One West Valley community’s ever-shifting demographics reflect changing face of Phoenix
Where the city of Phoenix once ended at 83rd Avenue, onion fields began — stretching into the distance in a nearly straight shot to Luke Air Force Base. Almost 50 years later, the ground that once supported agriculture now reflects a community whose roots prove ever changing.
Forty-three years ago, Martha Garcia and her then husband bought their first home in Maryvale for $12,000. Bounded by 51st and 59th Avenues, Thomas and McDowell Roads, she was the only Latina on her block.
Today, Garcia’s neighborhood reflects an emerging change. “On my block, there’s only two Caucasians, there’s one African American family and the rest are all Hispanics,” she said.
Suzanne Thraen and her husband Rex settled in Maryvale’s Tomahawk Village neighborhood 40 years ago after his last assignment in Europe with the U.S. Air Force.
At the time, mostly military families lived in Tomahawk Village.
Named for the nearby elementary school, the community is a one square mile radius bordered by 75th and 83rd Avenues, Indian School and Camelback Roads, with a little over 2,500 homes.
There, too, the shift has been dramatic as the ever-growing Latino population continues to change the demographic landscape of Phoenix and Arizona. Today, the Maryvale population sits at about 200,000, more than 75 percent being Hispanic, according to statistics from the City of Phoenix Planning and Development Research Team.
Carolyn Peace moved from Wilcox to Maryvale in 1971 to teach kindergarten. She taught in the Cartwright District where she met her husband John, who was teaching fifth grade.
For 42 years, they have remained in the same cul-de-sac. All her neighbors are Hispanic.
“We don’t know as many people in the neighborhood as we did,” adding that many of them only speak Spanish, making it difficult to communicate.
Maryvale’s businesses — selling “mariscos,” “raspados” and “carne asada” — reflect a neighborhood that has become a majority minority. A 2014 report from the Pew Foundation shows that Arizona’s population is 30 percent Hispanic, making it one of five states with the largest Latino demographic after Texas.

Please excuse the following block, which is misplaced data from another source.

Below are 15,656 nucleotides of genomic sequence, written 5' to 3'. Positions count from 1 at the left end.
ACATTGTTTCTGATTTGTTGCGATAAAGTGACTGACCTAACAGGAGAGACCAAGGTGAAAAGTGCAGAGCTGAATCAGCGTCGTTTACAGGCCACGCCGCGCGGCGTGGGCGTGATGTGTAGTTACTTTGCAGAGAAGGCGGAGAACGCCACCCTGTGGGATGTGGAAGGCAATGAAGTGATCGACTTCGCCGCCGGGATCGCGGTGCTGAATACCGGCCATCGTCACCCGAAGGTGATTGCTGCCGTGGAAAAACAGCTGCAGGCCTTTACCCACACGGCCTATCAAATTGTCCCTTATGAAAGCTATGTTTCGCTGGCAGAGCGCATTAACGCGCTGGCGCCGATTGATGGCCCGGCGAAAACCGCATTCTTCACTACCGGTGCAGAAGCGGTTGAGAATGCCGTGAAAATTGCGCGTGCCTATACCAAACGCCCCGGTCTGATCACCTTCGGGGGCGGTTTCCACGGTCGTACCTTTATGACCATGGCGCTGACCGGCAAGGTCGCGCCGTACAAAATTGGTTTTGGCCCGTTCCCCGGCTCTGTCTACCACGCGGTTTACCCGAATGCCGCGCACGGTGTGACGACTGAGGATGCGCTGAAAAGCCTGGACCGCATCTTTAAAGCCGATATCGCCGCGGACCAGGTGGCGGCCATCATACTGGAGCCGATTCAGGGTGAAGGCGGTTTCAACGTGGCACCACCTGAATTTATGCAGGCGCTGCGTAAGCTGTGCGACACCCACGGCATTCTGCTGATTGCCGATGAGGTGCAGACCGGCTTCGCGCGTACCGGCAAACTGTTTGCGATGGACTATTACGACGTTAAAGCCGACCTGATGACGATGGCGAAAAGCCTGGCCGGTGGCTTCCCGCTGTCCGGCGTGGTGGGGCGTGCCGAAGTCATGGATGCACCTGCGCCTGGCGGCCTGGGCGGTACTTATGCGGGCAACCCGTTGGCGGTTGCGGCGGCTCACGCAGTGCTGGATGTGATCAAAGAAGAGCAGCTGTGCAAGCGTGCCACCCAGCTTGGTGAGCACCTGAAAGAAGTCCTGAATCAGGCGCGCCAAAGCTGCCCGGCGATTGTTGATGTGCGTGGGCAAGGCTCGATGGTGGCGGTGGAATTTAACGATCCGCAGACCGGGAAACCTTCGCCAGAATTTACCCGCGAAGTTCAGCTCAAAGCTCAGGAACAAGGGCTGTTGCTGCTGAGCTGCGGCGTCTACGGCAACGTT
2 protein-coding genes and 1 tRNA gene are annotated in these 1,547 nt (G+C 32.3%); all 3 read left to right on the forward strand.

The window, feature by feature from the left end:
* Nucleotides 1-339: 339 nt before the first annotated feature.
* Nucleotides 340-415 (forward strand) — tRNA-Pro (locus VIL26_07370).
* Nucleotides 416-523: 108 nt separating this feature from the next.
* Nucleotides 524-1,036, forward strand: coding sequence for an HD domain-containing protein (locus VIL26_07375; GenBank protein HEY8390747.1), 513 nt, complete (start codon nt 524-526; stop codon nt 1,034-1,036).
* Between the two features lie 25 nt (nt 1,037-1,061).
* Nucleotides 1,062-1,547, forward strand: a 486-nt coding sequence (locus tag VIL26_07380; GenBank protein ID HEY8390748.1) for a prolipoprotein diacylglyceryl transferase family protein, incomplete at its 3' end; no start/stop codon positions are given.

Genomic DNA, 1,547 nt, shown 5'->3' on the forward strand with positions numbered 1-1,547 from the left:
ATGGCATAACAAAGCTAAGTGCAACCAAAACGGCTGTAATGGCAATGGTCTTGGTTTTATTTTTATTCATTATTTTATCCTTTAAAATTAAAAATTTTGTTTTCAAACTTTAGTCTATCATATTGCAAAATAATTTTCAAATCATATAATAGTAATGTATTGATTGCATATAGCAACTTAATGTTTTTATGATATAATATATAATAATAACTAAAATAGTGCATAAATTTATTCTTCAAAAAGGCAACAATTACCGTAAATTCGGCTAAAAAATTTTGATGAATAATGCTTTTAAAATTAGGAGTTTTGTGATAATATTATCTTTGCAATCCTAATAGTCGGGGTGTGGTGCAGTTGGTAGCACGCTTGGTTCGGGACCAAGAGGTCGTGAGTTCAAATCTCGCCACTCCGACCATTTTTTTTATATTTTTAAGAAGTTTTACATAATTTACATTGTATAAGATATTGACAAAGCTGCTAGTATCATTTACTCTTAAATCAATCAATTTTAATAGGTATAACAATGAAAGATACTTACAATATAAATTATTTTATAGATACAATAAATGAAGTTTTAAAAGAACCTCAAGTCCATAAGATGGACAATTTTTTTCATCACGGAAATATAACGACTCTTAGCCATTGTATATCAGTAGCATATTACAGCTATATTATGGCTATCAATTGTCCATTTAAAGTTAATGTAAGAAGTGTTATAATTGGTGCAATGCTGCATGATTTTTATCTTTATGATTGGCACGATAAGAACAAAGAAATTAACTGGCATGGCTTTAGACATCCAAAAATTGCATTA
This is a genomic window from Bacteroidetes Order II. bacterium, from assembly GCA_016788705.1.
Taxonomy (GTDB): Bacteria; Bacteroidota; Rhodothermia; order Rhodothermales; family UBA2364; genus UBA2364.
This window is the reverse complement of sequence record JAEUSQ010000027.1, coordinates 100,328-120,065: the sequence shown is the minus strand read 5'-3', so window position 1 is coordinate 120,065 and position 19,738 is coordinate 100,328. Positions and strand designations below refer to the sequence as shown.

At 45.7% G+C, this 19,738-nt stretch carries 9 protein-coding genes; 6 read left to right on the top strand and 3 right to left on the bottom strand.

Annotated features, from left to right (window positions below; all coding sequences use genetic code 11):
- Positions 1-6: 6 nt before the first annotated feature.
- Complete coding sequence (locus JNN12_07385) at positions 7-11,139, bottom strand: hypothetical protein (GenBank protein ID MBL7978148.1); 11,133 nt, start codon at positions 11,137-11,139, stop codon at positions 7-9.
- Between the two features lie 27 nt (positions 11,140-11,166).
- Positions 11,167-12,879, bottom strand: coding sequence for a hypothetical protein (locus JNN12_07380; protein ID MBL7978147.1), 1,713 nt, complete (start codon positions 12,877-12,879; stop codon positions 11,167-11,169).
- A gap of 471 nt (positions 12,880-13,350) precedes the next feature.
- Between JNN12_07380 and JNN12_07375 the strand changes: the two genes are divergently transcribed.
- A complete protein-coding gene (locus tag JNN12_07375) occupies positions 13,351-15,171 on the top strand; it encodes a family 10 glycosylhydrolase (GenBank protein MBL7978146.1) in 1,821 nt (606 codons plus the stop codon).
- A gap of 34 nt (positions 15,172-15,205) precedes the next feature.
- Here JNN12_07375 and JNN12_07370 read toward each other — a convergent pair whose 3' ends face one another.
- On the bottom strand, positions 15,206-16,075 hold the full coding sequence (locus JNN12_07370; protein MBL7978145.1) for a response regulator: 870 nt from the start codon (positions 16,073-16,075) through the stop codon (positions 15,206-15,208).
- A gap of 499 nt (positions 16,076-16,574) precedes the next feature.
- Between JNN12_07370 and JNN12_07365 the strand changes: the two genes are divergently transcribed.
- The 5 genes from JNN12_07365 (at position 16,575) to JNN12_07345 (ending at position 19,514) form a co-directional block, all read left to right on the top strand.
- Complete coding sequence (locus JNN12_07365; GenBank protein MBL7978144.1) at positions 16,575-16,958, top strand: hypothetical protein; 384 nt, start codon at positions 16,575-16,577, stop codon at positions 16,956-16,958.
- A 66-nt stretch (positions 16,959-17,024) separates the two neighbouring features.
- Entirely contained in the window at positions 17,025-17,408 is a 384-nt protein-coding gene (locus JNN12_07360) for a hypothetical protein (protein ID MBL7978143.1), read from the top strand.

At 75th Avenue and Thomas Road, Mercado de Los Cielos sits within Desert Sky Mall, a shopping center that has changed dramatically over the years to reflect the community.
Once, a long-gone Montgomery Ward and Mervyns attracted customers, now it’s a quinceanera dress shop and Cinema Latino, which shows Spanish movies.
“Eighty plus percent of our customers are from Hispanic descent and were the first, second or third generation Hispanic,” said Zeke Valenzuela, the mall’s manager.
“Hispanics shop as families, it’s not just mom and pop, it’s grandpas, grandmas, uncles…. and all of that and so you create an ambiance where families, entire families, come together. And the Mercado offers that, it gives you a glimpse back at possibly the country you came from,” Valenzuela said.
Remembering the past is easy for Thraen. She recalls a time when the economy soured in the 1980s and many people in Tomahawk Village began selling their homes, which then became a glut of rentals.
Overgrown weeds became common and chipping paint added to the deteriorating conditions of homes. The community’s blight was no longer unavoidable, putting it on the federal government’s list for assistance.
“A neighborhood that was now on the list for the need by the federal government. We became eligible for that a long time ago,” Thraen said.
When the people moving are trying to put food on the table, grass in the front yard has a very low priority, she said.
Tomahawk Village’s struggle with graffiti and upkeep is not unique. The one square mile block mirrors the surrounding changes in the larger Maryvale area, the first master planned community in Arizona.
It began with the vision of John F. Long, who realized the need for housing and infrastructure for mostly veterans coming out of World War II. By 1958, he was the top builder of affordable homes in Arizona.
“Maryvale was the first master planned community in all of Arizona,” said Jim Miller, the Director of Real Estate at John F. Long Properties. Long provided land for churches, schools and parks.
By 1975, however, Marvale residents began moving north into new-gated subdivisions with swimming pools.
“So Maryvale people started trading their 20-year-old homes or so and started moving up to the suburbs,” said Vania Fletcher, a development planner for the City of Phoenix. During the 1980s, a new population of Hispanic families began moving in.